MIRL Research

Georgia Institute of Technology

School of Electrical and Computer Engineering

The Micro Instrumentation Research Laboratory (MIRL) is dedicated to the research and development of micro scale instrumentation systems. The micro systems utilize a variety of micromachining technologies including integrated circuit technologies, bulk micromachining technologies, surface micromachining technologies and a variety of precision engineering technologies (including micro milling, micro drilling, micro EDM, laser ablation, and plastic injection molding). The research laboratory is divided into 4 separate bays for processing and system testing. In addition, a central cleanroom facility (Ga Tech Pettit Microelectronics Research Laboratory) is available for general processing equipment and facilities.

Currently, there are between 10 and 15 students (both graduate and undergraduate) working in the research laboratory. The majority of the research conducted in our laboratory is focused on exploring micro instrumentation for biological applications. The applications range from precision surgical tools to highly parallel biological and chemical analysis systems. Many of hte projects are sponsored by industry, thus providing a practical aspect to many of the projects. In addition to the bio-instrumentation, there is a considerable effort in electromagnetic components for electronic micro systems. Their components typically utilize a combination of micromachining technologies and integrated circuit technologies to realize the end product.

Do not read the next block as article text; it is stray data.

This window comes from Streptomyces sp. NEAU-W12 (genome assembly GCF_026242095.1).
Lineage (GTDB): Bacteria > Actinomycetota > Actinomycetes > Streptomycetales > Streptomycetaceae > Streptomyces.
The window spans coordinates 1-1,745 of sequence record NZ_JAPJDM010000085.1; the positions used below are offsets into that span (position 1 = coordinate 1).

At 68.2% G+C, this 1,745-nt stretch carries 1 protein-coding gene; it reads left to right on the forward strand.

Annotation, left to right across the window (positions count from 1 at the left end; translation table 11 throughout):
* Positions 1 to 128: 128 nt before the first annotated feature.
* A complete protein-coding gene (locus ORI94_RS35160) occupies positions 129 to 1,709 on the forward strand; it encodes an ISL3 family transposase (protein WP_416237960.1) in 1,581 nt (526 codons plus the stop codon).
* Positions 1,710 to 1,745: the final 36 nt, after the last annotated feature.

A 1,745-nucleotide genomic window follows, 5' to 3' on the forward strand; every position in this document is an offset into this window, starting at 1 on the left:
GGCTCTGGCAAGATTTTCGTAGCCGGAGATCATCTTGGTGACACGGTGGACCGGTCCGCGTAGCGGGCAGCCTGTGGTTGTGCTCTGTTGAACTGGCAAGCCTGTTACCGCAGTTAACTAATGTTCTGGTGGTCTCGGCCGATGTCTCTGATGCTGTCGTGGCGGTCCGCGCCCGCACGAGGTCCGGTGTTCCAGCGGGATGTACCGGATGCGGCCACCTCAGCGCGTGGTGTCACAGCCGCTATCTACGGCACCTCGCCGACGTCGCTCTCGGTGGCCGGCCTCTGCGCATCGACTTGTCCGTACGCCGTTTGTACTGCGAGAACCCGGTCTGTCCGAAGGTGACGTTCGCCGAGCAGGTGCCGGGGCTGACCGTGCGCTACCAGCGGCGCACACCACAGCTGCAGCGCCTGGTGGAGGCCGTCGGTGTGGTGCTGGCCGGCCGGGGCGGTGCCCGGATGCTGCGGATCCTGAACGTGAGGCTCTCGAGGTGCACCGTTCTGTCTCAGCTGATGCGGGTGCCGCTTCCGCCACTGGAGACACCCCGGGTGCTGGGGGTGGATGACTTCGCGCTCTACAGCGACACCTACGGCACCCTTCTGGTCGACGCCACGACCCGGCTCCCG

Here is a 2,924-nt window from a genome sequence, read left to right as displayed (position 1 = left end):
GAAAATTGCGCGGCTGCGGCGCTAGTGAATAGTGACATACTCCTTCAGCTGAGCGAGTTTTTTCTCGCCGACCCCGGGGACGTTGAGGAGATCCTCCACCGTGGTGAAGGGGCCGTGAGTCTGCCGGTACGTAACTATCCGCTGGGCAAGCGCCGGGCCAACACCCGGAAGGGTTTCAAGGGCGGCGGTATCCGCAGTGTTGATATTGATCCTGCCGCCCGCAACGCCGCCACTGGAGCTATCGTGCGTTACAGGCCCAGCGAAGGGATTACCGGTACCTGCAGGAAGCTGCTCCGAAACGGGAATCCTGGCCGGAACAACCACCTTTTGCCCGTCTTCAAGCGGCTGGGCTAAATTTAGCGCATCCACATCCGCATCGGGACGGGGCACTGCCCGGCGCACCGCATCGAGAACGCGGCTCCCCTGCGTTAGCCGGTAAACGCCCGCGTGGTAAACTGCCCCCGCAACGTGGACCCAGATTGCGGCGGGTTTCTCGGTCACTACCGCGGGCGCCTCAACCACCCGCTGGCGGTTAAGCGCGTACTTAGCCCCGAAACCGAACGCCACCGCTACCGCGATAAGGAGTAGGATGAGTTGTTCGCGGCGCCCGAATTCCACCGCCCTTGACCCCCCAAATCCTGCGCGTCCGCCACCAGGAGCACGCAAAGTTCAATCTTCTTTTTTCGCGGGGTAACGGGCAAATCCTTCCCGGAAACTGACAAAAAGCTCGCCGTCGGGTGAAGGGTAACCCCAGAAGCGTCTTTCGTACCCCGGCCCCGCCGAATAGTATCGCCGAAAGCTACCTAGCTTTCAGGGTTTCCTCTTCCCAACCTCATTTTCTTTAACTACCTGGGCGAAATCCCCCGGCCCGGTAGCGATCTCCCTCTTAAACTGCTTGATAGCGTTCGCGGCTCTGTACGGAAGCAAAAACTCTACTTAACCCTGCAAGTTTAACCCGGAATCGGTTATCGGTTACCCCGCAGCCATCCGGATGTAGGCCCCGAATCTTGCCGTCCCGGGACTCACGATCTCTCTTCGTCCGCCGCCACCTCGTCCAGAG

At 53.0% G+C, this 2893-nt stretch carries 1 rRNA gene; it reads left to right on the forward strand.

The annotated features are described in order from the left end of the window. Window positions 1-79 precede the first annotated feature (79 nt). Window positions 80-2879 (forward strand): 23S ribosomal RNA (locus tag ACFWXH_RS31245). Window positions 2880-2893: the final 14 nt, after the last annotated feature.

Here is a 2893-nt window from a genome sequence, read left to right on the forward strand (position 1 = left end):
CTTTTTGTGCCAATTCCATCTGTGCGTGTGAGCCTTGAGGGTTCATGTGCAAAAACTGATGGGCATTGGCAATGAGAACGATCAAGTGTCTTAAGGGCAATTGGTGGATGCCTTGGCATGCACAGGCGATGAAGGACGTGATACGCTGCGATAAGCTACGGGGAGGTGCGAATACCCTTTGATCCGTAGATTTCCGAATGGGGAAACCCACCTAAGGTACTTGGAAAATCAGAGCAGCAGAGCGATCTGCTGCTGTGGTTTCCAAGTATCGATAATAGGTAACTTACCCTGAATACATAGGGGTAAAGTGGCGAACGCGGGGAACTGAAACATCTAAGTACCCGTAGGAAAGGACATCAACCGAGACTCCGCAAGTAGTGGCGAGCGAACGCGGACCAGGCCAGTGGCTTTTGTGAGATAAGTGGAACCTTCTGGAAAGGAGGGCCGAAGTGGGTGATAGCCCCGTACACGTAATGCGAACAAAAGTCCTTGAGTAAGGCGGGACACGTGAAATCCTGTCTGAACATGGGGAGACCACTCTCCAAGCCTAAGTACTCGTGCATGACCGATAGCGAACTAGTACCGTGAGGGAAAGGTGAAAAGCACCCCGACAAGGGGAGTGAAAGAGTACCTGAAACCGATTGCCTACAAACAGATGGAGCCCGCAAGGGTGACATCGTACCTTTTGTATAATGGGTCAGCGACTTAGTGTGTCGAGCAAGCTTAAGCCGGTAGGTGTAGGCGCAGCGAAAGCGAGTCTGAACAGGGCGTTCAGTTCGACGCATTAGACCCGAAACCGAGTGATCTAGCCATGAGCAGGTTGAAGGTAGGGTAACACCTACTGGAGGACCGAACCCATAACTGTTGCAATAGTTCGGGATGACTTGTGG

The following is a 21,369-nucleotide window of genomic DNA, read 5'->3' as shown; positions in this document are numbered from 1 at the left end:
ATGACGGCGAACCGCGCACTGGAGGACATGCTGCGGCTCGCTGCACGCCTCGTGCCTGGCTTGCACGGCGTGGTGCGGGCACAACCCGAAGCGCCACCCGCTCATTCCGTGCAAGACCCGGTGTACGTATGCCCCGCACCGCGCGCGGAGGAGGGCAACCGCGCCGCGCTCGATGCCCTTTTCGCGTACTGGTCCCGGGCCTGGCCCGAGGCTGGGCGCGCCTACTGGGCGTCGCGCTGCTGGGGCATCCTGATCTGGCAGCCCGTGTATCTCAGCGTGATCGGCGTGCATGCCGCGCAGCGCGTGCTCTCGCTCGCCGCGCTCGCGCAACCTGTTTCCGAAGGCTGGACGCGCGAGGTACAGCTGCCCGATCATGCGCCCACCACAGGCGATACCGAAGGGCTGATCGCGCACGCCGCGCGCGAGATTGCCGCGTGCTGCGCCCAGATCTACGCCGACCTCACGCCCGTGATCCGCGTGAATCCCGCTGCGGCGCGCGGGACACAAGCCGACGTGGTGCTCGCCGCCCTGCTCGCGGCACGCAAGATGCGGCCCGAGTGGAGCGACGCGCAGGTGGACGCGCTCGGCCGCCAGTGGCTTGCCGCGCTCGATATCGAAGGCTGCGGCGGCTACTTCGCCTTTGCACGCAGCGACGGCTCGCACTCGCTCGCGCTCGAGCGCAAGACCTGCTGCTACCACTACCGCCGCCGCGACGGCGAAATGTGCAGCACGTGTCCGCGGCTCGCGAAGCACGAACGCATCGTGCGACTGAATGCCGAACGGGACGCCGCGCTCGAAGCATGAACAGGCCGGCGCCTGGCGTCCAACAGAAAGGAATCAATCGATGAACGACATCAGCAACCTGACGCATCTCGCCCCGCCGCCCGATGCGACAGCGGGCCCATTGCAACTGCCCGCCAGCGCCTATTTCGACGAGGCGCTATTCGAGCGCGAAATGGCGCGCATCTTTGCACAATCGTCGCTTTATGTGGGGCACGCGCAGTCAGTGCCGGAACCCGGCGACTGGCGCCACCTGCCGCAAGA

The laboratory environment is eclectic. Students from a variety of engineering and science disciplines work in the laboratory. In addition, many of the student projects require substantial interfacing with other biologically oriented laboratories on-campus. The broad interactions with experts in the areas life sciences and advanced electronics provides a unique opportunity for students to gain technical expertise in several quickly emerging areas of micro instrumentation.

Current and Past Research Support

© 2003 MIRL(Micro Instrumentation Research Laboratory)
Georgia Institute of Technology
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